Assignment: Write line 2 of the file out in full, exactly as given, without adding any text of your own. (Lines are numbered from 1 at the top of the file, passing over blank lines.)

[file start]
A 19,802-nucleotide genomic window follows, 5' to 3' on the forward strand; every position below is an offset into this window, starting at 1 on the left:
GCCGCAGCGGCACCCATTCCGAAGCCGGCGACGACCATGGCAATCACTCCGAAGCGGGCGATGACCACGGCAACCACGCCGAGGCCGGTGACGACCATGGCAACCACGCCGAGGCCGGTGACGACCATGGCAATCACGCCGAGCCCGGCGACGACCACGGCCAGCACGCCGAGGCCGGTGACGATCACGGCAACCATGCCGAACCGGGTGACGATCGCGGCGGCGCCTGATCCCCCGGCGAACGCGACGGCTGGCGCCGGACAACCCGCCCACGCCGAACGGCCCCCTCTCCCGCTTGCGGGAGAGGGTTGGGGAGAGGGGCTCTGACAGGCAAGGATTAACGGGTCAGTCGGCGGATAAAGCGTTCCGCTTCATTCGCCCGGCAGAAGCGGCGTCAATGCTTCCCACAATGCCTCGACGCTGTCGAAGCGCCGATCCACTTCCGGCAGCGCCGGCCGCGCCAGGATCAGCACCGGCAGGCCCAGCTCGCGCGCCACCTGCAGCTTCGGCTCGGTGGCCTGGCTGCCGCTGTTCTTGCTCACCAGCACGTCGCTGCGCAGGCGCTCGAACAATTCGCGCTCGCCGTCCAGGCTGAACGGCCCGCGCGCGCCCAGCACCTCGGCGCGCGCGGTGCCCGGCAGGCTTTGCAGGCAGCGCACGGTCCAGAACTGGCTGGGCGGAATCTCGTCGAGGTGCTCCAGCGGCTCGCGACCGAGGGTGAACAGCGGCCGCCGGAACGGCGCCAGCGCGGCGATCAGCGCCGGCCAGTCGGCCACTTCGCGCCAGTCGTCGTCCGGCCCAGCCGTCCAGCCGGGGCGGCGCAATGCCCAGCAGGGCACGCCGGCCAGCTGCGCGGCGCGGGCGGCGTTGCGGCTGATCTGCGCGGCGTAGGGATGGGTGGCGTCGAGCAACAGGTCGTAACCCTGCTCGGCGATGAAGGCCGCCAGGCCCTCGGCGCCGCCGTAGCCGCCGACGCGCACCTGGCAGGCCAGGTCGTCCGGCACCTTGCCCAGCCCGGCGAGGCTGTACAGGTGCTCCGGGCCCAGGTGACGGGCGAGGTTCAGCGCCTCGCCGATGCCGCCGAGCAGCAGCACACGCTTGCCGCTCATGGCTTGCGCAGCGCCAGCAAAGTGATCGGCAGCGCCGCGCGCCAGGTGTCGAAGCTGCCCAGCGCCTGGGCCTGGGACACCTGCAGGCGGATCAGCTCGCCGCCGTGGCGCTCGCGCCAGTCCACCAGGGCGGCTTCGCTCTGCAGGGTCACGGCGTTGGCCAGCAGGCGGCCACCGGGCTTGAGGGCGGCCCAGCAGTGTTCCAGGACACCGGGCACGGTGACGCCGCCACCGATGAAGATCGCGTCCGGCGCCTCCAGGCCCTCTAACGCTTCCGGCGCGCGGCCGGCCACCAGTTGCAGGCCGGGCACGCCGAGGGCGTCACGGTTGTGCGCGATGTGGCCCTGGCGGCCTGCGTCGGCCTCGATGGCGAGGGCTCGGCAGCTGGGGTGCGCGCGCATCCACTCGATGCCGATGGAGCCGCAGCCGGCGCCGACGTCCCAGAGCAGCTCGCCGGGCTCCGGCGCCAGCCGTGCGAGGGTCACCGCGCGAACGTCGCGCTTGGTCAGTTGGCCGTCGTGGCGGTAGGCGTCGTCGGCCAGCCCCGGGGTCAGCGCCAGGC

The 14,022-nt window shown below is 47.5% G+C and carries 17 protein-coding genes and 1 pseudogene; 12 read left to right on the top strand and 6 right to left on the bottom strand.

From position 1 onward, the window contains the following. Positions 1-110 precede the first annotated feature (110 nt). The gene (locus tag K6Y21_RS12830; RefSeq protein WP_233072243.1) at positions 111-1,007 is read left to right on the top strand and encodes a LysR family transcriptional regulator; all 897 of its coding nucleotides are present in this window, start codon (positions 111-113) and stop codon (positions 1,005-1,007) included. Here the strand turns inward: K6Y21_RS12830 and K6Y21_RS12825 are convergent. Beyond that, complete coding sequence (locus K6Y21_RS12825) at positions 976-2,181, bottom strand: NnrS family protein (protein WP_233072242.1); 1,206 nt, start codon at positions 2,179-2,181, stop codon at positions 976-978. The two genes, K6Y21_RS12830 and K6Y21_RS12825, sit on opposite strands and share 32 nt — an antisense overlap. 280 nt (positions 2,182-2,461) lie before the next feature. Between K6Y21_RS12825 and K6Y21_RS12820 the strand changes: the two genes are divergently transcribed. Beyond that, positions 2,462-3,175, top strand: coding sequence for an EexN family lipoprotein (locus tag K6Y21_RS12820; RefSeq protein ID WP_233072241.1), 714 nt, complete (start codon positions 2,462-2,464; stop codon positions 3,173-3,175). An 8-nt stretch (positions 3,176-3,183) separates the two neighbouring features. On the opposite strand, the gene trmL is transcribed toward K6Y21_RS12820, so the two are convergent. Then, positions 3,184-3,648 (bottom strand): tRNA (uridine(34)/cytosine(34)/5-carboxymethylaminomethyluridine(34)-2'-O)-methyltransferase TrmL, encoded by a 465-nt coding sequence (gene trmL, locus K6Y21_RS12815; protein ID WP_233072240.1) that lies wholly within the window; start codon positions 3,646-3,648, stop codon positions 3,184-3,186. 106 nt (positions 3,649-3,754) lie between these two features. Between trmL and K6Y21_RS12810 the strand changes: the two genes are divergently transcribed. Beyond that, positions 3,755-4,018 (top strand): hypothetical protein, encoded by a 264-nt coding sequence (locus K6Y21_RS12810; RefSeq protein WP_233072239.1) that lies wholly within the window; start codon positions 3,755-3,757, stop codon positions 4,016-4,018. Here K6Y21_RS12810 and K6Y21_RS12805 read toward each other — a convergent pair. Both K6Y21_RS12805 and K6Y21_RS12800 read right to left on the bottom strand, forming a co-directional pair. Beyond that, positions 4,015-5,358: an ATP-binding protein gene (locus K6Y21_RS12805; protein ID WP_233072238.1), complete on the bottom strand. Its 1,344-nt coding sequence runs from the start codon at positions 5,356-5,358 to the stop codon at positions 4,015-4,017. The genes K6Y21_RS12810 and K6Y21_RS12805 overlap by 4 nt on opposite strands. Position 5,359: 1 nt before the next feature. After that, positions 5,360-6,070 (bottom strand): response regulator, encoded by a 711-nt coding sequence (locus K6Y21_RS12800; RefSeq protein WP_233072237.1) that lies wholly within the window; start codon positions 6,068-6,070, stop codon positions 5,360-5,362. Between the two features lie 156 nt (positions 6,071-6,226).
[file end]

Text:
GCCGCAGCGGCACCCATTCCGAAGCCGGCGACGACCATGGCAATCACTCCGAAGCGGGCGATGACCACGGCAACCACGCCGAGGCCGGTGACGACCATGGCAACCACGCCGAGGCCGGTGACGACCATGGCAATCACGCCGAGCCCGGCGACGACCACGGCCAGCACGCCGAGGCCGGTGACGATCACGGCAACCATGCCGAACCGGGTGACGATCGCGGCGGCGCCTGATCCCCCGGCGAACGCGACGGCTGGCGCCGGACAACCCGCCCACGCCGAACGGCCCCCTCTCCCGCTTGCGGGAGAGGGTTGGGGAGAGGGGCTCTGACAGGCAAGGATTAACGGGTCAGTCGGCGGATAAAGCGTTCCGCTTCATTCGCCCGGCAGAAGCGGCGTCAATGCTTCCCACAATGCCTCGACGCTGTCGAAGCGCCGATCCACTTCCGGCAGCGCCGGCCGCGCCAGGATCAGCACCGGCAGGCCCAGCTCGCGCGCCACCTGCAGCTTCGGCTCGGTGGCCTGGCTGCCGCTGTTCTTGCTCACCAGCACGTCGCTGCGCAGGCGCTCGAACAATTCGCGCTCGCCGTCCAGGCTGAACGGCCCGCGCGCGCCCAGCACCTCGGCGCGCGCGGTGCCCGGCAGGCTTTGCAGGCAGCGCACGGTCCAGAACTGGCTGGGCGGAATCTCGTCGAGGTGCTCCAGCGGCTCGCGACCGAGGGTGAACAGCGGCCGCCGGAACGGCGCCAGCGCGGCGATCAGCGCCGGCCAGTCGGCCACTTCGCGCCAGTCGTCGTCCGGCCCAGCCGTCCAGCCGGGGCGGCGCAATGCCCAGCAGGGCACGCCGGCCAGCTGCGCGGCGCGGGCGGCGTTGCGGCTGATCTGCGCGGCGTAGGGATGGGTGGCGTCGAGCAACAGGTCGTAACCCTGCTCGGCGATGAAGGCCGCCAGGCCCTCGGCGCCGCCGTAGCCGCCGACGCGCACCTGGCAGGCCAGGTCGTCCGGCACCTTGCCCAGCCCGGCGAGGCTGTACAGGTGCTCCGGGCCCAGGTGACGGGCGAGGTTCAGCGCCTCGCCGATGCCGCCGAGCAGCAGCACACGCTTGCCGCTCATGGCTTGCGCAGCGCCAGCAAAGTGATCGGCAGCGCCGCGCGCCAGGTGTCGAAGCTGCCCAGCGCCTGGGCCTGGGACACCTGCAGGCGGATCAGCTCGCCGCCGTGGCGCTCGCGCCAGTCCACCAGGGCGGCTTCGCTCTGCAGGGTCACGGCGTTGGCCAGCAGGCGGCCACCGGGCTTGAGGGCGGCCCAGCAGTGTTCCAGGACACCGGGCACGGTGACGCCGCCACCGATGAAGATCGCGTCCGGCGCCTCCAGGCCCTCTAACGCTTCCGGCGCGCGGCCGGCCACCAGTTGCAGGCCGGGCACGCCGAGGGCGTCACGGTTGTGCGCGATGTGGCCCTGGCGGCCTGCGTCGGCCTCGATGGCGAGGGCTCGGCAGCTGGGGTGCGCGCGCATCCACTCGATGCCGATGGAGCCGCAGCCGGCGCCGACGTCCCAGAGCAGCTCGCCGGGCTCCGGCGCCAGCCGTGCGAGGGTCACCGCGCGAACGTCGCGCTTGGTCAGTTGGCCGTCGTGGCGGTAGGCGTCGTCGGCCAGCCCCGGGGTCAGCGCCAGGC